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Hydrangea Meaning and Fun Facts

The Hydrangea is originally a marsh or aquatic plant due its high water needs. A popular outdoor plant, the Hydrangea grows large, showy clusters of blooms that make wonderful cut flowers. The Hydrangea meaning is closely tied to a Japanese legend involving the flower.

Hydrangea Meaning and Fun Facts

Hydrangea History

It’s believed the Hydrangea originated in Japan, and is now widely grown in most parts of Asia, as well as being popular in North America. The name is actually derived from the two Greek words “hydros”, meaning water, and “angos” meaning jar. This is a nod to the high water needs of the plant to remain healthy.

One of the primary Hydrangea meanings is steeped in a Japanese legend. According to the tale, the Emperor of Japan gave Hydrangeas to the family of the girl he loved as an apology for neglecting the girl in favor of business. In Japan the flower is still the symbol of heartfelt emotion and apology.

On the other end of the emotion spectrum, those during the Victorian Era gave a negative connotation to the showy flower. Hydrangea symbolism was that of bragging and vanity. 

It’s not surprising that the Hydrangeas’ beauty has influenced the creative works of artists. Berthe Morisot’s painting, “The Hydrangea”, is one of these creations. 

Modern Uses for the Hydrangea

The Hydrangea is the official flower to celebrate a 4th wedding anniversary. An addition to its beauty, the Hydrangea also has uses in the medical and beauty industry. As a treatment, the Hydrangea is used to help with urinary tract infections, enlarged prostate, kidney stones, and to reduce hay fever.

In the cosmetic industry, Hydrangeas are used in hair products because they contain resin, which strengthens hair and builds the body. 

Hydrangea Meaning

The primary Hydrangea meaning is influenced by the Japanese legend of heartfelt emotion, and gratitude. Secondary Hydrangea symbolism is carried over from the Victorian culture and associates boastfulness and vanity with the showy flower. These negative emotions are rooted in the plant’s growth habit, which is big, showy blooms that produce very few seeds. This lends a sentiment of someone being “all for show” but with little lasting results.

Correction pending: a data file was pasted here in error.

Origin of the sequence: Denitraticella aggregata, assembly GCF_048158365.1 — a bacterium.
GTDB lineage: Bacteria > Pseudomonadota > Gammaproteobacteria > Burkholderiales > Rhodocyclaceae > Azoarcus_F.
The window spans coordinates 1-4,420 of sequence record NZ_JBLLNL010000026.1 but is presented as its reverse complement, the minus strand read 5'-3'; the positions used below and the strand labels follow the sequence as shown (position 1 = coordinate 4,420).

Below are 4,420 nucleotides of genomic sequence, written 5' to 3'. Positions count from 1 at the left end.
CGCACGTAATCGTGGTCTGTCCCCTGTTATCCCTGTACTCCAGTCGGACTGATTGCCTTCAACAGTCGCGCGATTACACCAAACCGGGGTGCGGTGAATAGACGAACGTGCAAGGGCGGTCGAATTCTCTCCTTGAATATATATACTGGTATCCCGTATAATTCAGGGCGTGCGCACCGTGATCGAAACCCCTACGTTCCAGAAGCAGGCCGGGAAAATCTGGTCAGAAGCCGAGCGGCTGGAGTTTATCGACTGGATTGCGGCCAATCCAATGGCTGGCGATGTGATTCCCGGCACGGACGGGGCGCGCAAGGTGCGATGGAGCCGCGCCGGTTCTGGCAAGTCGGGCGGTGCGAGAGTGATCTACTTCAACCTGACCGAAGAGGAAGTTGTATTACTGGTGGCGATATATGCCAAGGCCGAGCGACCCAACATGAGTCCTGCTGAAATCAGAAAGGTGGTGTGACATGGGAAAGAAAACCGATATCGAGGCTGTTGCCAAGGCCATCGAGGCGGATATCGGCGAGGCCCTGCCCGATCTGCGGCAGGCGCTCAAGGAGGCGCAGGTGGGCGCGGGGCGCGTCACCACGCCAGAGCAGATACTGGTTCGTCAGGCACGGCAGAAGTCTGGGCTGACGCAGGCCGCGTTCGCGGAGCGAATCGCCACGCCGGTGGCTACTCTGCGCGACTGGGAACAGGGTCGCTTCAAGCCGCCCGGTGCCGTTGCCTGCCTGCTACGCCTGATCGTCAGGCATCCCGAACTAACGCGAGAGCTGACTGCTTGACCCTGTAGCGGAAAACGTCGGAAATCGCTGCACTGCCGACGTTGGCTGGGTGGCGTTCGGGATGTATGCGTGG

At one time it was popular to give Hydrangeas to someone who had turned down your romantic advances to convey the sentiment of that person being frigid and cold. Thankfully, this seems to be an outdated practice.

Hydrangea Flower Meaning By Color

Hydrangea Flower Meaning By Color

As with most flowers, the specific bloom color carries with it secondary meaning. Yet, unlike other flowers, the scope of sentiments attached stay fairly constant to the primary meaning.

Pink Hydrangea: This is the color that conveys heartfelt emotion. Give this flower to a significant other or someone who is very important to you.

Blue Hydrangea: This color of Hydrangea still has the negative frigidity association but also is the color to convey an apology. 

White Hydrangea: Boasting and bragging is what white Hydrangeas symbolize. 

Purple Hydrangea: When you give someone the purple Hydrangea it is believed you’re trying to better understand that person. 

The beautiful Hydrangea has, unfortunately, been saddled with some negative sentiments. That being said, the flower remains popular in the garden and still makes a statement in a flower arrangement. If you’re worried about the message you’re sending, stick with the pink or purple versions.

Hydrangea Meaning FAQ

Is the Hydrangea Considered Toxic?

Yes, the Hydrangea is toxic to pets and should be kept away from them.

Do Hydrangeas Trigger Allergies?

The Hydrangeas’ pollen is very sticky and not easily dislodged by the wind. For this reason, the Hydrangea is less of an allergy trigger than most flowers of its size. 

Can You Change the Color of the Hydrangea Flower?

Yes, pink Hydrangeas can be encouraged to turn blue by increasing the acidity of the soil the plant is growing in. To increase the soil’s acidity, add coffee grounds or citrus peel to the soil and work in well around the roots. 

What Types of Blooms Does the Hydrangea Have?

There are three main types of blooms that Hydrangeas produce. The popular mophead bloom is the type most seen with the large clusters of small blossoms. The Lacecap bloom is a mix of small and large blooms in one cluster, and the Panicle produces cone-shaped clusters. 

Do Hydrangeas Have Petals or Sepals?

Hydrangeas actually have sepals, which are small leaves that protect the flower’s bud. These sepals often begin as green, then change to the traditional bloom color of pink, blue, white, or purple.